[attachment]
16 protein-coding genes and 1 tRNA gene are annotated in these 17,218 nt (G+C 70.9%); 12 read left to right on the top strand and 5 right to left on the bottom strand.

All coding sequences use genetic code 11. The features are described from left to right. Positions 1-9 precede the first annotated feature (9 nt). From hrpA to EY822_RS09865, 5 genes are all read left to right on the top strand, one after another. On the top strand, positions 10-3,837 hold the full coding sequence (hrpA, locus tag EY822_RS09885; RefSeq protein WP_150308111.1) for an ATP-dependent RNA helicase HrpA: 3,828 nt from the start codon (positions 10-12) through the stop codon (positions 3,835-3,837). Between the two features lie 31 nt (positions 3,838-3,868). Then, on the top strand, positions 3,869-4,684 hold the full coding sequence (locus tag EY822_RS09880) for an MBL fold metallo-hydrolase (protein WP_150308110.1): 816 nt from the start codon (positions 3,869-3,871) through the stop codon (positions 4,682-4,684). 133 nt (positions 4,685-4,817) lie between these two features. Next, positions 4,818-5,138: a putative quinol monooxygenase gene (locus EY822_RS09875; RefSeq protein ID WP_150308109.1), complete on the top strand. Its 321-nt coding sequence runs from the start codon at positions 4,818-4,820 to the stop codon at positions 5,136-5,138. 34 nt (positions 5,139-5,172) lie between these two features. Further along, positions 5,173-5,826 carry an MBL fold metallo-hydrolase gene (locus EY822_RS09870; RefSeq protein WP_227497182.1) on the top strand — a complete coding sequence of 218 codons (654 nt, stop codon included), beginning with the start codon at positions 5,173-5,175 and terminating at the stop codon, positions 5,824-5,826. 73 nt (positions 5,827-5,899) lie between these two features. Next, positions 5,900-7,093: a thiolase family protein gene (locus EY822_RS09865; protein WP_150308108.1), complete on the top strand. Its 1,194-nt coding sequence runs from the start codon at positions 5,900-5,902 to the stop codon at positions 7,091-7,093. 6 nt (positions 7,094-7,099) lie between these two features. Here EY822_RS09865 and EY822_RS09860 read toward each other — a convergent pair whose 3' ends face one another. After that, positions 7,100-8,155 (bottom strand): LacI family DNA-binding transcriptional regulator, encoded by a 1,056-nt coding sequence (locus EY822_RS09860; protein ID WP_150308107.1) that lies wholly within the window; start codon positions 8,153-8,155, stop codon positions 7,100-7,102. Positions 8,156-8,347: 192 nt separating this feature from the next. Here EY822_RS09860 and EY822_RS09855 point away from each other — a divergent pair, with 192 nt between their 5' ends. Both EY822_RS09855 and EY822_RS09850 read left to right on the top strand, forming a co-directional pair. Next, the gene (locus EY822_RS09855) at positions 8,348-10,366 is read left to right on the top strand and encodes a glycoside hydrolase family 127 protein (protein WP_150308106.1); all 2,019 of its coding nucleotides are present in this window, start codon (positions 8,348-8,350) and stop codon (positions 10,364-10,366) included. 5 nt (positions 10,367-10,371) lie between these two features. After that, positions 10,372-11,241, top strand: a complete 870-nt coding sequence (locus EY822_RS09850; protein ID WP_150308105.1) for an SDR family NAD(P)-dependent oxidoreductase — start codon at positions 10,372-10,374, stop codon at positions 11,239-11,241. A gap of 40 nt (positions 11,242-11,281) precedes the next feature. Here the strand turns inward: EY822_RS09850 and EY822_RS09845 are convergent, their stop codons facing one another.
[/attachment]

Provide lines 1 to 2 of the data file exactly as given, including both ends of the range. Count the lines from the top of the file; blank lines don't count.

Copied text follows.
16 protein-coding genes and 1 tRNA gene are annotated in these 17,218 nt (G+C 70.9%); 12 read left to right on the top strand and 5 right to left on the bottom strand.

All coding sequences use genetic code 11. The features are described from left to right. Positions 1-9 precede the first annotated feature (9 nt). From hrpA to EY822_RS09865, 5 genes are all read left to right on the top strand, one after another. On the top strand, positions 10-3,837 hold the full coding sequence (hrpA, locus tag EY822_RS09885; RefSeq protein WP_150308111.1) for an ATP-dependent RNA helicase HrpA: 3,828 nt from the start codon (positions 10-12) through the stop codon (positions 3,835-3,837). Between the two features lie 31 nt (positions 3,838-3,868). Then, on the top strand, positions 3,869-4,684 hold the full coding sequence (locus tag EY822_RS09880) for an MBL fold metallo-hydrolase (protein WP_150308110.1): 816 nt from the start codon (positions 3,869-3,871) through the stop codon (positions 4,682-4,684). 133 nt (positions 4,685-4,817) lie between these two features. Next, positions 4,818-5,138: a putative quinol monooxygenase gene (locus EY822_RS09875; RefSeq protein ID WP_150308109.1), complete on the top strand. Its 321-nt coding sequence runs from the start codon at positions 4,818-4,820 to the stop codon at positions 5,136-5,138. 34 nt (positions 5,139-5,172) lie between these two features. Further along, positions 5,173-5,826 carry an MBL fold metallo-hydrolase gene (locus EY822_RS09870; RefSeq protein WP_227497182.1) on the top strand — a complete coding sequence of 218 codons (654 nt, stop codon included), beginning with the start codon at positions 5,173-5,175 and terminating at the stop codon, positions 5,824-5,826. 73 nt (positions 5,827-5,899) lie between these two features. Next, positions 5,900-7,093: a thiolase family protein gene (locus EY822_RS09865; protein WP_150308108.1), complete on the top strand. Its 1,194-nt coding sequence runs from the start codon at positions 5,900-5,902 to the stop codon at positions 7,091-7,093. 6 nt (positions 7,094-7,099) lie between these two features. Here EY822_RS09865 and EY822_RS09860 read toward each other — a convergent pair whose 3' ends face one another. After that, positions 7,100-8,155 (bottom strand): LacI family DNA-binding transcriptional regulator, encoded by a 1,056-nt coding sequence (locus EY822_RS09860; protein ID WP_150308107.1) that lies wholly within the window; start codon positions 8,153-8,155, stop codon positions 7,100-7,102. Positions 8,156-8,347: 192 nt separating this feature from the next. Here EY822_RS09860 and EY822_RS09855 point away from each other — a divergent pair, with 192 nt between their 5' ends. Both EY822_RS09855 and EY822_RS09850 read left to right on the top strand, forming a co-directional pair. Next, the gene (locus EY822_RS09855) at positions 8,348-10,366 is read left to right on the top strand and encodes a glycoside hydrolase family 127 protein (protein WP_150308106.1); all 2,019 of its coding nucleotides are present in this window, start codon (positions 8,348-8,350) and stop codon (positions 10,364-10,366) included. 5 nt (positions 10,367-10,371) lie between these two features. After that, positions 10,372-11,241, top strand: a complete 870-nt coding sequence (locus EY822_RS09850; protein ID WP_150308105.1) for an SDR family NAD(P)-dependent oxidoreductase — start codon at positions 10,372-10,374, stop codon at positions 11,239-11,241. A gap of 40 nt (positions 11,242-11,281) precedes the next feature. Here the strand turns inward: EY822_RS09850 and EY822_RS09845 are convergent, their stop codons facing one another.